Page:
We have garden tools - lots and lots of garden tools. We have more garden tools than two women could possibly need, partly because we seem to have a natural talent for accumulating things and partly because the couple we bought the house from left many of their tools behind when they moved.
We have many tools for digging. Round shovels. Square shovels. Short handled spades. Long handled spades. Trowels. An edger. A mattock. A pitchfork. We have just as many tools for cutting things: hand pruners, a pole pruner, shears, loppers, saws, an axe. We have a lawnmower, a string trimmer and a chainsaw. Sometimes I am embarrassed by how many tools we have, but almost all of them seem essential, for one job or another.
I am starting to discover that people have interesting relationships with their tools. For example, many gardeners have strong opinions about which kind of hoe is the best kind of hoe. (This sounds like the start of a really bad joke, but it's not. Really.) One fellow whose garden I toured was vehement that a Dutch hoe (what most people picture in their minds when someone says "garden hoe") is the only kind of hoe worth using. I am just as vehement that my stirrup hoe (which looks like a stirrup on the end of a long handle, and is drawn towards you just under the soil, efficiently uprooting the weeds) is the best hoe ever made. Go figure. That doesn't even take into account diamond hoes, collinear hoes, or fancy Japanese hoes.
One of my favourite tools is the wheelbarrow. When we started this adventure I thought of a wheelbarrow as something you would only use to move a pile of dirt from one place to another. For some reason it didn't occur to me until relatively recently that you can use a wheelbarrow to carry pretty much anything you don't feel like lugging yourself. (I'm not normally such a slow learner. Really.) For example, when garbage day came around I used to lug the full, heavy garbage can out to the road for pickup. Then one day my eye fell on the wheelbarrow and I put the can in the barrow and wheeled it out to the road, easy as pie. Now I use a wheelbarrow to carry shop vacs and chop saws and trees and tomato plants and bales of straw and bags of groceries, as well as piles of dirt and mulch and compost and brush. Whenever I use a wheelbarrow to schlep something, it feels like a friend doing me an unexpected favour.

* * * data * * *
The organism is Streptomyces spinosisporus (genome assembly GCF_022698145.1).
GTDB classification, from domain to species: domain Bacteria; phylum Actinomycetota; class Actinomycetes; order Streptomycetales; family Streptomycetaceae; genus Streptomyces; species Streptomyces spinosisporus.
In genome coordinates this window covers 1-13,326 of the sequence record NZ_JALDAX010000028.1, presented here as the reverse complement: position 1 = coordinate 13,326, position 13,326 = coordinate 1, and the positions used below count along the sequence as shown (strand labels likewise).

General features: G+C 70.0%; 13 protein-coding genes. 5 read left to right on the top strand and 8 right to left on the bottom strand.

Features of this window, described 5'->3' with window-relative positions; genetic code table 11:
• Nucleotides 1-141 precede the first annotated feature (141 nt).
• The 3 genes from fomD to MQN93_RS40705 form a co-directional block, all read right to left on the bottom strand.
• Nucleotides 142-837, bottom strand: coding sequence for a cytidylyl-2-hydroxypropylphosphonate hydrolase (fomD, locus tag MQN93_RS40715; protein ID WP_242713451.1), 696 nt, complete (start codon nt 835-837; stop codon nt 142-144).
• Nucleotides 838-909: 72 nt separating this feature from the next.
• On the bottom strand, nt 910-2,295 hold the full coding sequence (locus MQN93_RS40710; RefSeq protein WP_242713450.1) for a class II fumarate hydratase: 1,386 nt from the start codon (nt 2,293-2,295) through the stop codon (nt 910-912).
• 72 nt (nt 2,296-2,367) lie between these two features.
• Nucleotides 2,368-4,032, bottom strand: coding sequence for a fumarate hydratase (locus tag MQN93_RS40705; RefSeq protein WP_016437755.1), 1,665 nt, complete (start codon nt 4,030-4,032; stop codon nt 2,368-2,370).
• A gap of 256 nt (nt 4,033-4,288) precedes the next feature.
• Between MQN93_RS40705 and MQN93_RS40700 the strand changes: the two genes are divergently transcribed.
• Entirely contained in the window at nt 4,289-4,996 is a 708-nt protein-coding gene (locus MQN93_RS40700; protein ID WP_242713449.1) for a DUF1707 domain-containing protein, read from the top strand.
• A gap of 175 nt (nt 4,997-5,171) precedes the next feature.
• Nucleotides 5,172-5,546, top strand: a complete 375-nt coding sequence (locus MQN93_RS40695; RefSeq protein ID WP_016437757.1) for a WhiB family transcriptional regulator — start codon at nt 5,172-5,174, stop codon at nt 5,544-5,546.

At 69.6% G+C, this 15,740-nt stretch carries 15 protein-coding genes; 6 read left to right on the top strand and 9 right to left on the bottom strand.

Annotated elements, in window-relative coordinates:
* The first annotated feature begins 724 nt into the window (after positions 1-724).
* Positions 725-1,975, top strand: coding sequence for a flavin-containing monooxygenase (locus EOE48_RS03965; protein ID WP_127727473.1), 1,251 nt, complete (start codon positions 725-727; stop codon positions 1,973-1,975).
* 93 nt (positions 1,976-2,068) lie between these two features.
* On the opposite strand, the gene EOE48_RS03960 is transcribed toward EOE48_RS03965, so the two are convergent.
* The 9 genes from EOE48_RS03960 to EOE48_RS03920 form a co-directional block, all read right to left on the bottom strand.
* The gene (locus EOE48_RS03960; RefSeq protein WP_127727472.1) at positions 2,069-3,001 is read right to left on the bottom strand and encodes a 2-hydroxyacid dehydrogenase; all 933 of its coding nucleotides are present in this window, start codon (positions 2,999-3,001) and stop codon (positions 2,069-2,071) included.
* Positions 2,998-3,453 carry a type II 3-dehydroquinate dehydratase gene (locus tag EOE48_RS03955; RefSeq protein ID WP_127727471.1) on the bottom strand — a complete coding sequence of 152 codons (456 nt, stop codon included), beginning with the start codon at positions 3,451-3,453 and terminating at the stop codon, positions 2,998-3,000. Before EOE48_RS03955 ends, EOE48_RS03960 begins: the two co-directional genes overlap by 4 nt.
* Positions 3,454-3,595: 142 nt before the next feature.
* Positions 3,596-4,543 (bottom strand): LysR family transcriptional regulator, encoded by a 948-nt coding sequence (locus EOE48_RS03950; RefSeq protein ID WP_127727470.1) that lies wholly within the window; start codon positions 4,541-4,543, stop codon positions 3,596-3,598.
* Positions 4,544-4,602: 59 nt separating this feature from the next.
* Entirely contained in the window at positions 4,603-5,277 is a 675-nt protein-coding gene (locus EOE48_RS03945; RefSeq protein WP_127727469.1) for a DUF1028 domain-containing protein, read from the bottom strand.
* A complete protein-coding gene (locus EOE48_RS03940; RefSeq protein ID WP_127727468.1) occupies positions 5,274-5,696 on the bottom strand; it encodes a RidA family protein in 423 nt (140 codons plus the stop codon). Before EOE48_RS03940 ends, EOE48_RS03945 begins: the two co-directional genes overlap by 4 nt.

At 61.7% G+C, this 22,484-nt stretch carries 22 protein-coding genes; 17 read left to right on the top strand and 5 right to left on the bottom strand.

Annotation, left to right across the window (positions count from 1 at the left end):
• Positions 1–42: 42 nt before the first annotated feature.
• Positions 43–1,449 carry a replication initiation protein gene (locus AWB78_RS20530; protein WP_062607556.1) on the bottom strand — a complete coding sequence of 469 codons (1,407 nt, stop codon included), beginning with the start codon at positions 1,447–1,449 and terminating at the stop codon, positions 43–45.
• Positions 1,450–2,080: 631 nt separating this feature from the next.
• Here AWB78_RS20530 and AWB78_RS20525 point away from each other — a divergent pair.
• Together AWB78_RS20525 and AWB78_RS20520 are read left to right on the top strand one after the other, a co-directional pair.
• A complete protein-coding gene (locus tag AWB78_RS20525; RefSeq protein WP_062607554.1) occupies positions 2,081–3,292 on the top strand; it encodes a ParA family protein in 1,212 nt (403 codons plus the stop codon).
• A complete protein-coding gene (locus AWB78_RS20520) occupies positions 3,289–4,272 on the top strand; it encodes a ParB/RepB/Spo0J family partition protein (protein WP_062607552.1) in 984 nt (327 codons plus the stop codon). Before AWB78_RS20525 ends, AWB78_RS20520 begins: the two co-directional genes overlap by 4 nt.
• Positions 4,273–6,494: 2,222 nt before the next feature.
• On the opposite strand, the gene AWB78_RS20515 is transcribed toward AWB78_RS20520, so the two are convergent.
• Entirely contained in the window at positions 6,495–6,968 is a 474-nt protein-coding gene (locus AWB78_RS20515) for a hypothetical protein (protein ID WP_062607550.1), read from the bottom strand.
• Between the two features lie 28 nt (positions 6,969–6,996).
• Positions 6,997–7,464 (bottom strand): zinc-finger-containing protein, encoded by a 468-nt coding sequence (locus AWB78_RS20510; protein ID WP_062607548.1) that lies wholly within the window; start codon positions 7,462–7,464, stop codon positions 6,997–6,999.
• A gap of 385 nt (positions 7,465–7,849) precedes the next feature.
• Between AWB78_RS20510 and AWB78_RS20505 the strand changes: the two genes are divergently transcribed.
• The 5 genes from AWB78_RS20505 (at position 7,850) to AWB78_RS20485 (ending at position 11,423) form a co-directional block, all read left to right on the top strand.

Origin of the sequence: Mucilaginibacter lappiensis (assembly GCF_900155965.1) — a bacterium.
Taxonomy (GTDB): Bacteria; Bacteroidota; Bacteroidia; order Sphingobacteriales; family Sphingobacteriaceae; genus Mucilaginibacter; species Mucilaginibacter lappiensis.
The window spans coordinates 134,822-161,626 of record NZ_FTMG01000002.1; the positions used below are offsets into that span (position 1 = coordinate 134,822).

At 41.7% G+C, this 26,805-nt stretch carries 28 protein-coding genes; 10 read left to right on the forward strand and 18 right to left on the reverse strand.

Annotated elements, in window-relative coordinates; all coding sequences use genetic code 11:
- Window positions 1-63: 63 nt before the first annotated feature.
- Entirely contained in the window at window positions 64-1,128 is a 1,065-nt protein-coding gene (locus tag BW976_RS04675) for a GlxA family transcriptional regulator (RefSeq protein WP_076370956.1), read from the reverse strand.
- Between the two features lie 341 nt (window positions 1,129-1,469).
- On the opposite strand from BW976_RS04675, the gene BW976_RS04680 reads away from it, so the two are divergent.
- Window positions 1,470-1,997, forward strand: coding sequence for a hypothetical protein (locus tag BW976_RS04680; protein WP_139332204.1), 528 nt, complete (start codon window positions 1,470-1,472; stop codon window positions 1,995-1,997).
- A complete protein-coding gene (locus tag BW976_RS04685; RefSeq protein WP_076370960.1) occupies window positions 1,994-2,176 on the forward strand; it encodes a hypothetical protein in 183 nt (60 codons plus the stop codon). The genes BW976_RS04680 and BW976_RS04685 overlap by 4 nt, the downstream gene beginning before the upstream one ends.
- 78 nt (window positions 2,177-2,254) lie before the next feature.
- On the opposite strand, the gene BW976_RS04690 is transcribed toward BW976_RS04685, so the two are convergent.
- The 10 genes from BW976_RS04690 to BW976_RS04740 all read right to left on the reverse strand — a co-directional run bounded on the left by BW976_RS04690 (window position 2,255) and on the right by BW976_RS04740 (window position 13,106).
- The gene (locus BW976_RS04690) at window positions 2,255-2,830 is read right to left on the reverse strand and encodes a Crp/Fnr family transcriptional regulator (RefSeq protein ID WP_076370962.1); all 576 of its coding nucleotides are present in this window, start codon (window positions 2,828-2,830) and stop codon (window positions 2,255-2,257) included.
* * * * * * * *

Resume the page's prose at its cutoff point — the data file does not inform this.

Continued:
Another of my favourite tools is the rake you can see in the picture. We brought two rakes with us, useless plastic things that break and bend and were a waste of money. But the one in the picture was left behind for us, and it's the best rake ever. It looks like nothing, and has one broken tine, but it's sturdy and reliable and the only rake I'll use now. There's something really satisfying about a secondhand, not-quite-whole, pretty darn battered rake beating out the shiny new ones.
When you own tools you have to know how to use them and how to take care of them. I am terrible at taking care of the tools I use. At the bare minimum, you should at least clean your tools when you finish using them, but I am usually so tired when I finally stop that the muddy pruners get tossed in the bucket along with the muddy fishtail weeder (a long metal stick with a fork at the end for digging out the roots of weeds). No wonder I go through a couple of pairs of pruners every year. Fortunately they're the $8 ones, since Kim knows me better than to buy the $40 ones.
One of my 2010 resolutions is to take better care of my tools. I think that if I was the kind of person who took better care of my tools, I would be the kind of person who would take better care of myself, too. That's a good thing to strive for, for my tools and myself.
[For the sharp-eyed among you, yes that is a snow shovel in the picture, and no we don't have to use it very often. But if we got rid of it you could be sure it would snow 2 feet the next day.]